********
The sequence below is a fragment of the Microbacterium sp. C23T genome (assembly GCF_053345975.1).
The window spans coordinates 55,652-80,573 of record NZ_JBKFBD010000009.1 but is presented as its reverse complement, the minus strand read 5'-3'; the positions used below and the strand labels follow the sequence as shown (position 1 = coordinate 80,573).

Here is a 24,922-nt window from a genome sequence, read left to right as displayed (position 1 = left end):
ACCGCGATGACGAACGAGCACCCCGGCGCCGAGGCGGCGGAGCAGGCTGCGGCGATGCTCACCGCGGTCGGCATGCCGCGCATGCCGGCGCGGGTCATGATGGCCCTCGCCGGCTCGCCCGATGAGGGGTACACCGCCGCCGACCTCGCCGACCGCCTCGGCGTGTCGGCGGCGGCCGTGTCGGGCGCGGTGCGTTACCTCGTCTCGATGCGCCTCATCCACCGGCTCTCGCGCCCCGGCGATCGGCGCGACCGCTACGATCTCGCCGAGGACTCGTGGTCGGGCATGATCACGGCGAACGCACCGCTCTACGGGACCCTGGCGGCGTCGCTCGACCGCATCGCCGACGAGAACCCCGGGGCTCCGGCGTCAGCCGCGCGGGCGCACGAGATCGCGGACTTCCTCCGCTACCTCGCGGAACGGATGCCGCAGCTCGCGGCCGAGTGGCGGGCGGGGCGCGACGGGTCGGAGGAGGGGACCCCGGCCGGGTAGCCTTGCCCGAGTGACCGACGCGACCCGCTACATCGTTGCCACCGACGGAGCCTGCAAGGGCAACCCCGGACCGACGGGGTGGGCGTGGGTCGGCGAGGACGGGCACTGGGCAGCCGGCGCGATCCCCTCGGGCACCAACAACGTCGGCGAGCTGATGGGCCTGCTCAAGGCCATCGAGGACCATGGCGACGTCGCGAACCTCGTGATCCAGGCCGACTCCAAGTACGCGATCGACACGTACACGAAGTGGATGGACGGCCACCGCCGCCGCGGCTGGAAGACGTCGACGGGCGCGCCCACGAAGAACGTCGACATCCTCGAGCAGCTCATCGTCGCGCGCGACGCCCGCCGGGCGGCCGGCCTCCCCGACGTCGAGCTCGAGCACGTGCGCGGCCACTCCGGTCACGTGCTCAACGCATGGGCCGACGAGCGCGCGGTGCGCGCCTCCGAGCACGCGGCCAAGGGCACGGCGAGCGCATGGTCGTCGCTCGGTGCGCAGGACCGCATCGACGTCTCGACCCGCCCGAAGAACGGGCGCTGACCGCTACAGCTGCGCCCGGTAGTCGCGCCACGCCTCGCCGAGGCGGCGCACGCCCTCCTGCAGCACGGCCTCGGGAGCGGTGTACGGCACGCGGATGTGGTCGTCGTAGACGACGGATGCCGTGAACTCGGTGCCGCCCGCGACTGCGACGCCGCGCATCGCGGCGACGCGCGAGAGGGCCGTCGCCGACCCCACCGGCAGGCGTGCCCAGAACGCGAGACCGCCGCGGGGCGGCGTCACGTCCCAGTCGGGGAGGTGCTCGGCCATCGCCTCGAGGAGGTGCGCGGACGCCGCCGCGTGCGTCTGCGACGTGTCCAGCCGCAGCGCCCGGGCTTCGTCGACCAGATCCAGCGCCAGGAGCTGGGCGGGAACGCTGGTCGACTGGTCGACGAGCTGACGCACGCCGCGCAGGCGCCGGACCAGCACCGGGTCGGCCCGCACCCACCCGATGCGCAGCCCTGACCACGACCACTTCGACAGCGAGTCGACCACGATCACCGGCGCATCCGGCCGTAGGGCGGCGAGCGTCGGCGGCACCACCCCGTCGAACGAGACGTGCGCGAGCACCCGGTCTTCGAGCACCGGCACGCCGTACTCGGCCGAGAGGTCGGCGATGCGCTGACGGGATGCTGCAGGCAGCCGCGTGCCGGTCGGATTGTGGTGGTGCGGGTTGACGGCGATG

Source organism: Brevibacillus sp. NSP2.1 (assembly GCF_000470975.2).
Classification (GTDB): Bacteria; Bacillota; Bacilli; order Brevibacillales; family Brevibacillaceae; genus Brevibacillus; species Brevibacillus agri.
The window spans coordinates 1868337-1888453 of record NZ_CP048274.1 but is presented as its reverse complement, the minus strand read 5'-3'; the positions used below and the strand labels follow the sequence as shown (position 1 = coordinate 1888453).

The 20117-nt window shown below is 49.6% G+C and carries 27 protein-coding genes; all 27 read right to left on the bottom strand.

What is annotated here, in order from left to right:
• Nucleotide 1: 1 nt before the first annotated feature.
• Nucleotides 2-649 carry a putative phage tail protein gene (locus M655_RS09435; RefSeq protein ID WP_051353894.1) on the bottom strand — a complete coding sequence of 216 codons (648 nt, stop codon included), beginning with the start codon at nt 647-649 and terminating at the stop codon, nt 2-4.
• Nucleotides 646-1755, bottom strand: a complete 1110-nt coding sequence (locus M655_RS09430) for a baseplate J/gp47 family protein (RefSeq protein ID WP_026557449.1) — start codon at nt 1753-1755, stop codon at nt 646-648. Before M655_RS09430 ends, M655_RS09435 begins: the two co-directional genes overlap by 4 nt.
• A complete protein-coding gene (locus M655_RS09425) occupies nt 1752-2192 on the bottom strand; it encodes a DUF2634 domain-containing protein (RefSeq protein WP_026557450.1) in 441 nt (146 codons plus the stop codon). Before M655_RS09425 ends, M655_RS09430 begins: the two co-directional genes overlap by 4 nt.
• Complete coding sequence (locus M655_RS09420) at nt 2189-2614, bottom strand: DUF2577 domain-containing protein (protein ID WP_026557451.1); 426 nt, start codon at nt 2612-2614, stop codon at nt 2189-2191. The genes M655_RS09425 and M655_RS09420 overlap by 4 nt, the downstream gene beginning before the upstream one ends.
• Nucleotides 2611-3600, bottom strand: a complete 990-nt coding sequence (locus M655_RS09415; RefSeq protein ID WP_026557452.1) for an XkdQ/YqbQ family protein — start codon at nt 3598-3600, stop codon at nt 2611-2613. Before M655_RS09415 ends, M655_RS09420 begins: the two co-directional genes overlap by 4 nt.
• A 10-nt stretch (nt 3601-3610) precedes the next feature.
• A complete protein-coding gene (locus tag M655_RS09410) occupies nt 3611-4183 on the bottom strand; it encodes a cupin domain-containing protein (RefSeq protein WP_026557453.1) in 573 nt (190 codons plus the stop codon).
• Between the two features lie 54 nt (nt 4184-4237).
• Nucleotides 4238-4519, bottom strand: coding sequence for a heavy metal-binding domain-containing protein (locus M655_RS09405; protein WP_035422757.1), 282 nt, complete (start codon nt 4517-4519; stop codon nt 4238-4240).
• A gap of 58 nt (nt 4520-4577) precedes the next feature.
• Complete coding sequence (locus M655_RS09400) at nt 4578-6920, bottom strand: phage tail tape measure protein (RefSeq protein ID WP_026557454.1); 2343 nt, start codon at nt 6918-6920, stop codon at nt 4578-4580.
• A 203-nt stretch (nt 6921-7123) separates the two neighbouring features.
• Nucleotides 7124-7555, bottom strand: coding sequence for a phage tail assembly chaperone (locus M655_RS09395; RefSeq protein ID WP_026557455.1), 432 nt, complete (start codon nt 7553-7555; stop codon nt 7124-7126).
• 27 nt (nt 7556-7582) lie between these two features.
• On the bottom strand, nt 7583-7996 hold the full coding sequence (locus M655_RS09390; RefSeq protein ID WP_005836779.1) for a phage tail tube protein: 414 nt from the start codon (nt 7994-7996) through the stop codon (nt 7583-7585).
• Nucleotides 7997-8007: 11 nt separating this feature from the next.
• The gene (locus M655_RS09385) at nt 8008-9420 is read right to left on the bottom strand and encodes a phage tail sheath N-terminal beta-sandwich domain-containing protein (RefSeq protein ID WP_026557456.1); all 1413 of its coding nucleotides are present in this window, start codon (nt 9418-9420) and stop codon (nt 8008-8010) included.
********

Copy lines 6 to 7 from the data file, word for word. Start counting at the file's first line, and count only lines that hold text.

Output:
Classification (GTDB): Bacteria; Bacillota; Bacilli; order Brevibacillales; family Brevibacillaceae; genus Brevibacillus; species Brevibacillus agri.
The window spans coordinates 1868337-1888453 of record NZ_CP048274.1 but is presented as its reverse complement, the minus strand read 5'-3'; the positions used below and the strand labels follow the sequence as shown (position 1 = coordinate 1888453).